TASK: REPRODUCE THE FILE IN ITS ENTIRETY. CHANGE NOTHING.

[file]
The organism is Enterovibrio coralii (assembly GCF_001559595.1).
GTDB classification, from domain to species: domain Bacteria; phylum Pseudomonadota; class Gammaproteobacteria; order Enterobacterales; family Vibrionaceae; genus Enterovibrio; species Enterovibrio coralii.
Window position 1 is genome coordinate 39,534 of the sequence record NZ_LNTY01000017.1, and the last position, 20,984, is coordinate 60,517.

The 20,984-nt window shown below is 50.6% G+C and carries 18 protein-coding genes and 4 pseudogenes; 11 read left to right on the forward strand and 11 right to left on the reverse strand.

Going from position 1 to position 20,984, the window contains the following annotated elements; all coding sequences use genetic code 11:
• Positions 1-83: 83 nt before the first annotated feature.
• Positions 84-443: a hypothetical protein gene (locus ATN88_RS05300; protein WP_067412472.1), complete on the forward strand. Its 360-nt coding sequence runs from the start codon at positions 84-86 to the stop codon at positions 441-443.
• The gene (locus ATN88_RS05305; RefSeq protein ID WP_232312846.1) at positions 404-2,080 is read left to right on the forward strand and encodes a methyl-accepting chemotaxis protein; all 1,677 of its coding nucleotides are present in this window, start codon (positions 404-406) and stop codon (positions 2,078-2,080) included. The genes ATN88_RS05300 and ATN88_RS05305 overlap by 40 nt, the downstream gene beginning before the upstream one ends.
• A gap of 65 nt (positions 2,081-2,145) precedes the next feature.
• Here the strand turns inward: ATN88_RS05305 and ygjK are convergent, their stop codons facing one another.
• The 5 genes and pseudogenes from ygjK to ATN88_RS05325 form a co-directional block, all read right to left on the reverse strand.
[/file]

The organism is Enterovibrio coralii (assembly GCF_001559595.1).
GTDB classification, from domain to species: domain Bacteria; phylum Pseudomonadota; class Gammaproteobacteria; order Enterobacterales; family Vibrionaceae; genus Enterovibrio; species Enterovibrio coralii.
Window position 1 is genome coordinate 39,534 of the sequence record NZ_LNTY01000017.1, and the last position, 20,984, is coordinate 60,517.

The 20,984-nt window shown below is 50.6% G+C and carries 18 protein-coding genes and 4 pseudogenes; 11 read left to right on the forward strand and 11 right to left on the reverse strand.

Going from position 1 to position 20,984, the window contains the following annotated elements; all coding sequences use genetic code 11:
• Positions 1-83: 83 nt before the first annotated feature.
• Positions 84-443: a hypothetical protein gene (locus ATN88_RS05300; protein WP_067412472.1), complete on the forward strand. Its 360-nt coding sequence runs from the start codon at positions 84-86 to the stop codon at positions 441-443.
• The gene (locus ATN88_RS05305; RefSeq protein ID WP_232312846.1) at positions 404-2,080 is read left to right on the forward strand and encodes a methyl-accepting chemotaxis protein; all 1,677 of its coding nucleotides are present in this window, start codon (positions 404-406) and stop codon (positions 2,078-2,080) included. The genes ATN88_RS05300 and ATN88_RS05305 overlap by 40 nt, the downstream gene beginning before the upstream one ends.
• A gap of 65 nt (positions 2,081-2,145) precedes the next feature.
• Here the strand turns inward: ATN88_RS05305 and ygjK are convergent, their stop codons facing one another.
• The 5 genes and pseudogenes from ygjK to ATN88_RS05325 form a co-directional block, all read right to left on the reverse strand.